And although I have in the past disdained such ideas as "just doing one's best," thinking that such a mindset only leads to doing less than one's best, to willful mediocrity, I'm beginning to think that phrase may be a more valid measurement than some nebulous "enough."

That's a pretty kick-ass quote from Bujold. (I just started reading the first Miles book this morning!)

And speaking of the limits of your mental focus: please do not let me strain it with my constant obsessing over the story. It just happens to be occupying my frontal lobes at the moment, and I have the curse of the extrovert: I have to SHARE. And you're the only person to whom any of it will make sense. But just ignore me if you need to. As my husband would tell you, I don't need an interactive audience, just an audience. *grin*
[User Picture]
From:izhilzha
Date:March 31st, 2008 08:37 pm (UTC)
(Link)
That's a pretty kick-ass quote from Bujold. (I just started reading the first Miles book this morning!)

Whoo-hoo Miles!

Mind you, as much as I love Miles and his adventures, her Chalion books are even better. Vastly quotable, and deeply moving, especially to people of faith (imho).

And speaking of the limits of your mental focus: please do not let me strain it with my constant obsessing over the story. It just happens to be occupying my frontal lobes at the moment, and I have the curse of the extrovert: I have to SHARE.

Heh. No worries; I wouldn't be going back and forth with you if it wasn't also occupying MY frontal lobes. *g* Expect some brainstorming right back atcha later today. (You asked a couple of questions I was already pondering, so yay!)

Edited to rid comment of excess quotage.

Edited at 2008-03-31 08:38 pm (UTC)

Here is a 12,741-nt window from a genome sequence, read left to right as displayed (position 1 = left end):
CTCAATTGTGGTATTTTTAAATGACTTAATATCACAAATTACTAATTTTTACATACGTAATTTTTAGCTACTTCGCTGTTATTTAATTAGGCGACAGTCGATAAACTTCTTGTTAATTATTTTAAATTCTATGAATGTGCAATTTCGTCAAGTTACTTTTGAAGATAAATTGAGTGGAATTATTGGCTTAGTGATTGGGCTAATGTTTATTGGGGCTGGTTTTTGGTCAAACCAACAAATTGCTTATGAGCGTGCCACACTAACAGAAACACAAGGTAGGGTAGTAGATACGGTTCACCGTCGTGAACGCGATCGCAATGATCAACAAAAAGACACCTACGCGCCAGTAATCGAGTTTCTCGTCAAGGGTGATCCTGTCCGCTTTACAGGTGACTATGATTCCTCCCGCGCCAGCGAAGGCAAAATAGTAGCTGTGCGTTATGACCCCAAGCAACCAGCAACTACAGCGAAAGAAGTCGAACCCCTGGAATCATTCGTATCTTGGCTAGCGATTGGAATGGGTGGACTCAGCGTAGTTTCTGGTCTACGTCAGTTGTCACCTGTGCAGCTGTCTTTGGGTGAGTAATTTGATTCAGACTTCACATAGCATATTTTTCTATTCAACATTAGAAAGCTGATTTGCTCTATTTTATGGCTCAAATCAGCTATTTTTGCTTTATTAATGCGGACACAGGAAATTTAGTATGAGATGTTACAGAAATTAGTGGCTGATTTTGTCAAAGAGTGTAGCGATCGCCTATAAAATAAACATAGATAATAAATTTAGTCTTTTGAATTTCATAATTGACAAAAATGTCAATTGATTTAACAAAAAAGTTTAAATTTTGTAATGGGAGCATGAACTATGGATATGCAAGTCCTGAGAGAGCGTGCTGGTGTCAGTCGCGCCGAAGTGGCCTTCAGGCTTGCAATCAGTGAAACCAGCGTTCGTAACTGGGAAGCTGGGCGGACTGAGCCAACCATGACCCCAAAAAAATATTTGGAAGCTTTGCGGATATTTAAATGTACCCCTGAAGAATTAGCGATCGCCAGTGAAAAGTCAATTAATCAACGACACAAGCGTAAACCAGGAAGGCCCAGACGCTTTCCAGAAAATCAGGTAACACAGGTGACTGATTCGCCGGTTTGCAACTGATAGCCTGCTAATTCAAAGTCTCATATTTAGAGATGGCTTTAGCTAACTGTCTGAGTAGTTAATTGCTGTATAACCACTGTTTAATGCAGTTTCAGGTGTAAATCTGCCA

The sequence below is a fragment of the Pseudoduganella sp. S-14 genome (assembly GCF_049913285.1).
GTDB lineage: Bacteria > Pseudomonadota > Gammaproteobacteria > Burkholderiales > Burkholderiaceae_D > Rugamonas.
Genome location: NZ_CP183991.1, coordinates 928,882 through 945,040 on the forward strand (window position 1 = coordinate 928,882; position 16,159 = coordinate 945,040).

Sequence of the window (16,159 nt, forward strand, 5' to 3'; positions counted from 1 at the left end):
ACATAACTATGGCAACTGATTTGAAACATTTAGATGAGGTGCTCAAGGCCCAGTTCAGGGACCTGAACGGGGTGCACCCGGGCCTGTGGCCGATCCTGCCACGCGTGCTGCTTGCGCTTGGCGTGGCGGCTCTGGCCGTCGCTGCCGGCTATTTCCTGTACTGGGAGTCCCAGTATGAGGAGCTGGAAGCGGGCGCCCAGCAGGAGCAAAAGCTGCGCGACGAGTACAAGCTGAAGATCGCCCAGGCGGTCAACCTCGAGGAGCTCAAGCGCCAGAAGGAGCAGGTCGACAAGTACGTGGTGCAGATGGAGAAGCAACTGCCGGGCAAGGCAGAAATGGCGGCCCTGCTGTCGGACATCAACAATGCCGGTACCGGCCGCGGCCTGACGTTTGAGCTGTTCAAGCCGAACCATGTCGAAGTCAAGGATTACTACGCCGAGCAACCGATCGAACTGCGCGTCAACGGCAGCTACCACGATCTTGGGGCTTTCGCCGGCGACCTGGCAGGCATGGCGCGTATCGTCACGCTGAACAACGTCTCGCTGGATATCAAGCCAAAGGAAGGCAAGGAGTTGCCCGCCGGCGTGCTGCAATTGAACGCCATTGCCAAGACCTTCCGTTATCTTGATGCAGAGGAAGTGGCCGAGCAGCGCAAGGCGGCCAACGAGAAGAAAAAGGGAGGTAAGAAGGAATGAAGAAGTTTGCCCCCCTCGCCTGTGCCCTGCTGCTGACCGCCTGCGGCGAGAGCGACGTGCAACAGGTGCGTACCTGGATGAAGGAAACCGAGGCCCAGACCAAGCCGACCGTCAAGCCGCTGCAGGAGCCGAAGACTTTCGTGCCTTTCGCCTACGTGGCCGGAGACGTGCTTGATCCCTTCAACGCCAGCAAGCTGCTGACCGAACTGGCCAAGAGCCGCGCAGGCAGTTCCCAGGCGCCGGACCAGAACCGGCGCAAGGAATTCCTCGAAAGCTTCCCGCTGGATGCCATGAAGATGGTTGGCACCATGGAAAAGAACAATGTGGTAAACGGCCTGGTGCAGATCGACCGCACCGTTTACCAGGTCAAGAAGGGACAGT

[User Picture]
From:aitchmark
Date:March 31st, 2008 05:45 pm (UTC)
(Link)
I sit here in middle age and tell you this is not an easy area to parse. But I think you started far earlier than I did, and on that I congratulate you. Good thinking.

I am facing that my "best" can in fact break my health and carry me past my last reserves of strength; it is indeed possible to spend yourself to a point where you have very little left. It is not a good place to reach.

But I still resist accepting what might be "good enough".

Learn better. Think of my bad example as a kid lying on the ground with a broken leg, calling up to the second kid on the roof of the garage: "I don't think flapping harder will help. Use the ladder, and throw those stupid wings in the trash."

Blessings.....
[User Picture]
From:izhilzha
Date:March 31st, 2008 08:41 pm (UTC)
(Link)
But I think you started far earlier than I did, and on that I congratulate you.

Well, thank you. That's encouraging. :-)

I am facing that my "best" can in fact break my health and carry me past my last reserves of strength; it is indeed possible to spend yourself to a point where you have very little left. It is not a good place to reach.

I discovered that in university. I'm quite capable of functioning (and even excelling) on 6 hours of sleep a night, coffee, and motivation. However, I found that after doing that all semester, I would crash and get sick during the break--which told me I was using up my body's resources in a terrifically unwise manner. I haven't quite found the balance of doing my best and keeping some margin, yet, but I know what you mean, I think.

Thank you for sharing!
[User Picture]
From:kerravonsen
Date:March 31st, 2008 09:11 pm (UTC)
(Link)
I am facing that my "best" can in fact break my health and carry me past my last reserves of strength; it is indeed possible to spend yourself to a point where you have very little left.

That's something I have to beat into my head more; when I was younger, I could push myself to complete things late into the night and it didn't matter; but now with my health situation, if I push myself, the consequences are very noticable, because it is very hard for me to bounce back from not getting enough sleep. But yet, I still have my J-type impatience and desire to finish things, so it's hard.

> Go to Top
LiveJournal.com